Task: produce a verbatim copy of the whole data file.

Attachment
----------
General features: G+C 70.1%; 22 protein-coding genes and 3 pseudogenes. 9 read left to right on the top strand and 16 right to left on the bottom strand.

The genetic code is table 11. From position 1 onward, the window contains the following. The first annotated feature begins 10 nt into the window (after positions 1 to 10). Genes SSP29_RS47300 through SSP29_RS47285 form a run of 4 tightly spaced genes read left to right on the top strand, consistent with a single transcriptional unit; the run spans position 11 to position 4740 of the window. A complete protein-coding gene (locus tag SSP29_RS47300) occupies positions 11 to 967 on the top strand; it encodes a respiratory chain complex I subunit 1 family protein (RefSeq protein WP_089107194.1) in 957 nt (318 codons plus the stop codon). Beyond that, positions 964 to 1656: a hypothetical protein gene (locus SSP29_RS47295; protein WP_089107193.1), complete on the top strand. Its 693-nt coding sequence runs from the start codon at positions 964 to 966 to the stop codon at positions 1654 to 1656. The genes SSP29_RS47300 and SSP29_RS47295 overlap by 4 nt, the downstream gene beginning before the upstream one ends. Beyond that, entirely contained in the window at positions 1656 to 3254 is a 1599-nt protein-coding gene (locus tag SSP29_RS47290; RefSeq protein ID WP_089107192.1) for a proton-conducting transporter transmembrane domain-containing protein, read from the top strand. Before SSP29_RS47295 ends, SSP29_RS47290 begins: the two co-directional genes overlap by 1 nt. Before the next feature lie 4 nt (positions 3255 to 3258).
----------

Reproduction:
General features: G+C 70.1%; 22 protein-coding genes and 3 pseudogenes. 9 read left to right on the top strand and 16 right to left on the bottom strand.

The genetic code is table 11. From position 1 onward, the window contains the following. The first annotated feature begins 10 nt into the window (after positions 1 to 10). Genes SSP29_RS47300 through SSP29_RS47285 form a run of 4 tightly spaced genes read left to right on the top strand, consistent with a single transcriptional unit; the run spans position 11 to position 4740 of the window. A complete protein-coding gene (locus tag SSP29_RS47300) occupies positions 11 to 967 on the top strand; it encodes a respiratory chain complex I subunit 1 family protein (RefSeq protein WP_089107194.1) in 957 nt (318 codons plus the stop codon). Beyond that, positions 964 to 1656: a hypothetical protein gene (locus SSP29_RS47295; protein WP_089107193.1), complete on the top strand. Its 693-nt coding sequence runs from the start codon at positions 964 to 966 to the stop codon at positions 1654 to 1656. The genes SSP29_RS47300 and SSP29_RS47295 overlap by 4 nt, the downstream gene beginning before the upstream one ends. Beyond that, entirely contained in the window at positions 1656 to 3254 is a 1599-nt protein-coding gene (locus tag SSP29_RS47290; RefSeq protein ID WP_089107192.1) for a proton-conducting transporter transmembrane domain-containing protein, read from the top strand. Before SSP29_RS47295 ends, SSP29_RS47290 begins: the two co-directional genes overlap by 1 nt. Before the next feature lie 4 nt (positions 3255 to 3258).